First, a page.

House & Home

New House & Home Column: The Bug Stops Here

Termites are notorious for creating billions of dollars worth of damage on an annual basis. They eat your most important financial investment: Your Home. They say, “Home is where the heart is.” Do you really want to share that with wood-destroying insects? That’s the question our new columnist Steve Free of The Bug Stops Here is addressing this month—and each month he’ll be back with more insights, tips and expertise!

Steve Free, CEO of The Bug Stops Here, Inc.

Knowing what you are up against is important. These insects nest in the soil and feed on wood buried in or near the soil. These termite species prefer moist wood.  Worker termites are small white insects that avoid light and build mud tubes to reach wood above ground. The mud tubes are made of soil and saliva and are about the diameter of a pencil. Large termite swarms occur in the spring when black, winged reproductive males and females leave the nest to mate and disperse. The size of the underground colony can reach millions of workers and several buildings can be attacked by a single large colony.

Workers are pale white, small, soft-bodied insects less than ¼ inches in length. The soldiers are fewer in number, larger and with a large head and mandibles. Soldier termites are white with a dark yellow head. The male and female reproductives are black with four pairs of equal size clear wings. The wings drop off immediately after mating and they may pile up near windows and other sources of light.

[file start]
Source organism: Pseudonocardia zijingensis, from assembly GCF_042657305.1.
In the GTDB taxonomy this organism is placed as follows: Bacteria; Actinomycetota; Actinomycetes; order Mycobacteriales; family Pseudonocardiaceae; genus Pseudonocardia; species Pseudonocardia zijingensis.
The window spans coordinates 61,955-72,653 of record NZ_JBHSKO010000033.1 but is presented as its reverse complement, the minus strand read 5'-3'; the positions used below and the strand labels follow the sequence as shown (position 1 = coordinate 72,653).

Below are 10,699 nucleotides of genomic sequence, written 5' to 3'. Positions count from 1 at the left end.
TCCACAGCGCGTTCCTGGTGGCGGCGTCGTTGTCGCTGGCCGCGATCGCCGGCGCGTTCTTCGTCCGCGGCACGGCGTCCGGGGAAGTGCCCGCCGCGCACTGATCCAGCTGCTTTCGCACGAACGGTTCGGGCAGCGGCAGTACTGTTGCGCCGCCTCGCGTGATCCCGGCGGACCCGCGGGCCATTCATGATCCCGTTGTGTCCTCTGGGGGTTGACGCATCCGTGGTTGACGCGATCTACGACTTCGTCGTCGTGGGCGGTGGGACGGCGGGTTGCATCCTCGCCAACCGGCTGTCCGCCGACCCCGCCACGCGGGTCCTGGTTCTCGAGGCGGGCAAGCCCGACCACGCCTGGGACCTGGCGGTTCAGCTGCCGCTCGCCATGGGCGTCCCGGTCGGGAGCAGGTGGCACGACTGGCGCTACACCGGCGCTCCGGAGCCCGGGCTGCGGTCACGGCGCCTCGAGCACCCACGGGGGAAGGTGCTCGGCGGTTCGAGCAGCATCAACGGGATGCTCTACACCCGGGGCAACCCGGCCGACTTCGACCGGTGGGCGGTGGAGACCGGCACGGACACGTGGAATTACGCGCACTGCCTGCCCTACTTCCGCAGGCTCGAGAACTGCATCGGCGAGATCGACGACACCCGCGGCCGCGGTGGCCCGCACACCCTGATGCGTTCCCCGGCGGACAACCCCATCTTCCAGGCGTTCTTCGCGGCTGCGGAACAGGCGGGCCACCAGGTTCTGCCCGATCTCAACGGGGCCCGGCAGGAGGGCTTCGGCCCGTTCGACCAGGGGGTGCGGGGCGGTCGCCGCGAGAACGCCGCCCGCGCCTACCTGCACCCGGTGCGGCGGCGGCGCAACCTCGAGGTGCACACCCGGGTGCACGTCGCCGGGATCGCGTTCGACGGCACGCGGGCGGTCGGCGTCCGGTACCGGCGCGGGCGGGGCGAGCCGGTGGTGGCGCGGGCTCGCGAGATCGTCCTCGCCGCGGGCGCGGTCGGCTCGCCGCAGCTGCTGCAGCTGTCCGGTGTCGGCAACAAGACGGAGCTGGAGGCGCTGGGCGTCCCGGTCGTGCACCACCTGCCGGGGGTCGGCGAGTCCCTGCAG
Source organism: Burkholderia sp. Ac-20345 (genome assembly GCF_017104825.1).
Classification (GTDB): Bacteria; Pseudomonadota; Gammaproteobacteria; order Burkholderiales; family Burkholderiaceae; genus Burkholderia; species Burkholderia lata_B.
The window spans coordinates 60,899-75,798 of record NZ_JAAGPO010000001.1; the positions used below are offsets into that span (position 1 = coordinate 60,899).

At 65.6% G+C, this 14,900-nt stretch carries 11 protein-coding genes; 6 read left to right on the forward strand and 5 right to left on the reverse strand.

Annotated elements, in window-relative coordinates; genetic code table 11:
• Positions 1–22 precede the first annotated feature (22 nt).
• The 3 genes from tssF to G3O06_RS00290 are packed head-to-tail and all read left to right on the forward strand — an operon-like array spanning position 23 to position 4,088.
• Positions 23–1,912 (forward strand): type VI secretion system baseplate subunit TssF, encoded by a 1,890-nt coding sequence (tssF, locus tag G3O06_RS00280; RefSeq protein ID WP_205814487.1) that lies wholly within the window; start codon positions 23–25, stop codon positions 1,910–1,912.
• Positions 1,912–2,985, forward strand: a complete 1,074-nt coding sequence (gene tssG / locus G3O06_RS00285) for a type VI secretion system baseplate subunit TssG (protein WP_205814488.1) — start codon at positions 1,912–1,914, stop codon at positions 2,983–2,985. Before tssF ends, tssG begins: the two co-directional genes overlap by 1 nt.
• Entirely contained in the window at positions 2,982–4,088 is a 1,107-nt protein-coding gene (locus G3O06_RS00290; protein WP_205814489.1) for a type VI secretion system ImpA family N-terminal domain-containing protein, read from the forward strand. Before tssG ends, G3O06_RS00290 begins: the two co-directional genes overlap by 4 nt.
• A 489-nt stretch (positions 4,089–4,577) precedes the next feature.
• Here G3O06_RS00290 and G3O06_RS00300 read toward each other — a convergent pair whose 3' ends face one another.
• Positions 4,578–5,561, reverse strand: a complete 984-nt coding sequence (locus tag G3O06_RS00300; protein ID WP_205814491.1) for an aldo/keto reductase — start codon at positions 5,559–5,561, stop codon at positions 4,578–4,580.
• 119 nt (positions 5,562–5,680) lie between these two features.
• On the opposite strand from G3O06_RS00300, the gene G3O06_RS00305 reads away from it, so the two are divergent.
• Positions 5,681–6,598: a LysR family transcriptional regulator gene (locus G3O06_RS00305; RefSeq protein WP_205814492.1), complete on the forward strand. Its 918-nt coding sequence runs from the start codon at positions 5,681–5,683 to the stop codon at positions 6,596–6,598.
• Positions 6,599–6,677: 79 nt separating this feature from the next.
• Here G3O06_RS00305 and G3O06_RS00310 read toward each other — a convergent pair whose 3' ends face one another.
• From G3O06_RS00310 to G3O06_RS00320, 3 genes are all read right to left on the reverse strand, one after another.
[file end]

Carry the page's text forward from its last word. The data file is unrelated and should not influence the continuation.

On Long Island most termite infestations occur in the basement or cellar areas and in the structural timbers immediately above the cellar walls, such as a mudsill, the studs, joists, subflooring, and the floors. Wood such as posts, steps, door frames, and trim embedded in an earth or concrete floor is especially susceptible to termite infestation. Wood siding, window frames, steps, and similar materials covered by earth or resting on the ground may also be attacked by termites. Where the termite infestation is extensive, the flooring and framework in the walls can be damaged by termites: this is often the case where houses are built on concrete slabs. Termites especially favor areas around furnaces, chimneys, hot water heaters, and hot water pipes that provide warmth during cold months.

A few years ago the President of The Bug Stops Here was overseeing a termite job. The lady of the house was literally in tears as he consoled her. Her house was sinking!  “How could this have happened,” said the woman. Mr. Free responded with, “Termites eat the sill plates which hold up your house.”

Termites live in everyone’s homes. They don’t care who you are. All they want is food and to reproduce. Get ahead of them!   Remember, an ounce of prevention is worth a pound of cure.

You can call The Bug Stops Here for a free estimate or inspection at 631-563-3900. You can also find more information and request a free estimate online at

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